So, you have decided you would like to introduce a change but do not know where to start or what will work? Maybe you have previously attempted to do things differently but have since slipped back into old habits, perhaps even without realising it?
The value judgement
The reason for this lies in how our brain is wired. Even if our habit is not beneficial to us, it still forms part of our subconscious programming and that is what we operate on. Our subconscious does not discern between habits that are good for us and habits that are not. The value judgement happens only when the message reaches our conscious awareness.
Brain resistance to change
The intention behind learning new things is to become able to do them automatically so we can direct our attention towards other activities going on in our surroundings. The problem arises when we want to learn something completely different to what we already know. The reason for this is that the new approach not correspond to already existing programmes, and so becomes rejected. An example of this may be when as children, we were told that our opinions do not matter, or that we should just behave and not ask questions. Then later on in life, this resurfaces, hindering our success whenever we need to express our opinion or step into the limelight.
The five principles of subconscious learning
Luckily, our brain is additive by nature, which means we can ‘upgrade’ our subconscious programming to create new templates. There are several ways of doing this.
Charles Tebbetts, known for his impressive career as a hypnotherapist and teacher of hypnosis, defined these as the five principles of convincing the subconscious. The first, and maybe the most familiar to us, is repetition.
We have heard so often that to achieve success we need to practice, practice, practice. Or the famous saying “Practice makes it perfect.”
Repetition is a good tool for learning, given the necessary time and no resistance.
When we were children, we accepted the views conveyed by authoritative figures almost automatically. The reason to this was because at the time we did not have the questioning mind. At that early age, parents, carers or school teachers were almost like gods to us.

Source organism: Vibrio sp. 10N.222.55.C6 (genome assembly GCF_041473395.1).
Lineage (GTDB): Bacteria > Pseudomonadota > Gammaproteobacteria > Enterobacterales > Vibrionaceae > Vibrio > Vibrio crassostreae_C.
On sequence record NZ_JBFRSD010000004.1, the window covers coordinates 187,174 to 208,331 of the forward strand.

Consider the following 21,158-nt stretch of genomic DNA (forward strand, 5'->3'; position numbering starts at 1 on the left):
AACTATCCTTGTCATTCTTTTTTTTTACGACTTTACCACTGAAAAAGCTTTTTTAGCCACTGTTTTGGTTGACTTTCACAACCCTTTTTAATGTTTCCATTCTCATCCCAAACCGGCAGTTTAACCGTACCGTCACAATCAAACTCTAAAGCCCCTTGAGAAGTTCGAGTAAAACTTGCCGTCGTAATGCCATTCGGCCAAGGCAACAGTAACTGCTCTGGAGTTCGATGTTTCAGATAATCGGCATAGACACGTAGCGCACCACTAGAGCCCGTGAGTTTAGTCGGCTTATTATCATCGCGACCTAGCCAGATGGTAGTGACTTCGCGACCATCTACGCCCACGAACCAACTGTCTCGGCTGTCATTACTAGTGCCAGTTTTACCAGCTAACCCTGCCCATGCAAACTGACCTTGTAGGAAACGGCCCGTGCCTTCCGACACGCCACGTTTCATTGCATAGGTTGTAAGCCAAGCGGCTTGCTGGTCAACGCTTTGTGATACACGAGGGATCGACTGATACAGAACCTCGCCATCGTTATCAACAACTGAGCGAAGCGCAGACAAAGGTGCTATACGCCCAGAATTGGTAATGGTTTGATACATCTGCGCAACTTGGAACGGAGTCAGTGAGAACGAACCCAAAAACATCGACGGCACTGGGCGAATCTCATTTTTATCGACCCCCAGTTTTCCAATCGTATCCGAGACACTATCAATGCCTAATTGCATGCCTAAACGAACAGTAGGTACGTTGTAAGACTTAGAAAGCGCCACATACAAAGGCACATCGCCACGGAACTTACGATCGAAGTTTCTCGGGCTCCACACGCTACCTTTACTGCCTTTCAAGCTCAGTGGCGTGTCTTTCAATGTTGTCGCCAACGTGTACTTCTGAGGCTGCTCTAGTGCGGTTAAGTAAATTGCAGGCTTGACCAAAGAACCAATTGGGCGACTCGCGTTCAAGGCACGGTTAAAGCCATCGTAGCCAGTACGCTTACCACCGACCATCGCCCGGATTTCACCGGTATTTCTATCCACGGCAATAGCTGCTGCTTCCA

As we grow older we encounter authorities that inspire us to acquire new ideas or rebel against existing ones. Many political and social movements occured because of some charismatic persona who attracted mass population.
Desire for identification
Our desire to be loved and accepted by our peers can open our subconscious to certain ideas or habits which we may not initially be particularly fond of. One of the most frequent examples is smoking or drinking. Being part of something larger than ourselves can give us a sense of identity or a higher purpose. Advertisements are an excellent example of this in action, as they imply that using their products will bring us the lifestyle we desire.
When intense emotions are attached to a certain event or information, this message is passed into our subconscious. Our emotions can be a strong driving force behind our actions and give us determination, strength and endurance.
Also, emotions may affect our reasoning and motivate us to make spontaneous decisions with long-lasting implications.
And last, but not least, hypnosis is an excellent tool as it is gentle, easy and effective. Unlike repetition, it does not require extensive time for results. Moreover, the client is always in control throughout the process as otherwise, the suggestions would be discarded. Hypnosis allows us to pass the critical faculty of the mind and work directly with our subconscious mind.
So, you can see now why using hypnosis is amongst the best ways of implementing new ways of doing things. Whether you want to boost your confidence, let go of old fears or bring back that zest for life again, hypnosis can help. I am here when you are ready.
Want to read more? Try this – The six things everyone should know about hypnotherapy